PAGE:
Find suitable lodging. Here you’ll have more choices than are usually available in a resort. A two-bedroom condo is perfect for smaller groups; the grandkids can bunk on a pull-out sofa or inflatable mattress if necessary. For larger groups, investigate renting a house, but be aware that most of the time houses require a minimum of one week rental. If some members of the group would like more privacy, two condos can still be an economical choice. If you are planning to stay in a rustic area, cottages or cabins may be available. Any of these options should save you money over staying in a conventional hotel or motel, as long as you don’t opt for the most luxurious digs. Do respect the occupancy limits set by the owners. If you have a kid or two over the limit, talk to the owners or the rental agency and see if they will accommodate you.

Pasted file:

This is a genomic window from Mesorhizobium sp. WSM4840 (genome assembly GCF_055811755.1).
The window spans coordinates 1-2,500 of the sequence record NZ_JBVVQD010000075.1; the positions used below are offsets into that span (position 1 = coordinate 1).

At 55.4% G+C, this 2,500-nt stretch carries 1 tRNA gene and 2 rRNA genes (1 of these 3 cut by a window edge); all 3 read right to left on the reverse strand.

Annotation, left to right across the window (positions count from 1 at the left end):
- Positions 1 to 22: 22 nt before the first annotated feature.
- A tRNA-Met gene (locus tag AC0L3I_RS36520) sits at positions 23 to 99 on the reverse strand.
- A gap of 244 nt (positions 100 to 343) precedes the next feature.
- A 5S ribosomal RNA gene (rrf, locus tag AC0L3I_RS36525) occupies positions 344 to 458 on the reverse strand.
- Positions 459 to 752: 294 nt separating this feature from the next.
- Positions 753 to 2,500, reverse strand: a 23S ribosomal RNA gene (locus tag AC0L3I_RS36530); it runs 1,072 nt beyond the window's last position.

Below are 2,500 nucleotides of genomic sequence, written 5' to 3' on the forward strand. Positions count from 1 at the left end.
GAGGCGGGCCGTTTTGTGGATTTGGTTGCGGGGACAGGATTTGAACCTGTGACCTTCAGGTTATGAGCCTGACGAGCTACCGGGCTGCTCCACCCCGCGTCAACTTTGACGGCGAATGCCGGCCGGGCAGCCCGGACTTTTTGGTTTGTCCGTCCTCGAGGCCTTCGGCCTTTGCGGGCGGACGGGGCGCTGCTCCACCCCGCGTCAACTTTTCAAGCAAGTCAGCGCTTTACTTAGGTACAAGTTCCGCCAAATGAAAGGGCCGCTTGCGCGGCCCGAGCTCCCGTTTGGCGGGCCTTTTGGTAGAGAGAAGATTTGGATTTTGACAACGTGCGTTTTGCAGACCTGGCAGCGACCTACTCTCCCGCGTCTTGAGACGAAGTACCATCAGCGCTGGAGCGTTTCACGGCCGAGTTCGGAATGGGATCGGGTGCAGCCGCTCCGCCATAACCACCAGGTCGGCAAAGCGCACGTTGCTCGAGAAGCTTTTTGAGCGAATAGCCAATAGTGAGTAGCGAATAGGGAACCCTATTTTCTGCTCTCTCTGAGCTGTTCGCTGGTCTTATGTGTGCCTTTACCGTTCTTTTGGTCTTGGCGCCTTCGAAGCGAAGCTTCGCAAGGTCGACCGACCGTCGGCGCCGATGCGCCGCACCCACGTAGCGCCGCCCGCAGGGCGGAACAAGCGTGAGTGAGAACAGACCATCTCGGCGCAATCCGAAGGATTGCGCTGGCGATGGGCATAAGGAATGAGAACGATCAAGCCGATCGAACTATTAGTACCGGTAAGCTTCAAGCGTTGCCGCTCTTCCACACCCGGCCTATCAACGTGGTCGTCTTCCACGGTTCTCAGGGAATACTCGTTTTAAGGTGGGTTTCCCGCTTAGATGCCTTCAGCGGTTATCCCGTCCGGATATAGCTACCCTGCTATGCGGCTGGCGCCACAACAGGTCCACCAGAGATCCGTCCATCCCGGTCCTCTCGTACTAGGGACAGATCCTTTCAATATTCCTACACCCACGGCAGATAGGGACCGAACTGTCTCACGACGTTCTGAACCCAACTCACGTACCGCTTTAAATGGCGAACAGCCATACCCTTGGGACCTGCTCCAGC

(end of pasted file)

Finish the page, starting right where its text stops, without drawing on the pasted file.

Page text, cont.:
Arrange transportation. Use public transportation if it is available, and you’ll probably save money, considering the cost of renting a vehicle, filling it with gas and paying for parking. Besides that, riding public transportation can be an experience in itself for suburban grandkids who are accustomed to being driven everywhere. If you need to rent a car, don’t automatically go for the largest vehicle you can rent. It may be cheaper to rent two smaller vehicles, and you’ll have more flexibility on those occasions when everyone doesn’t want to do the same thing.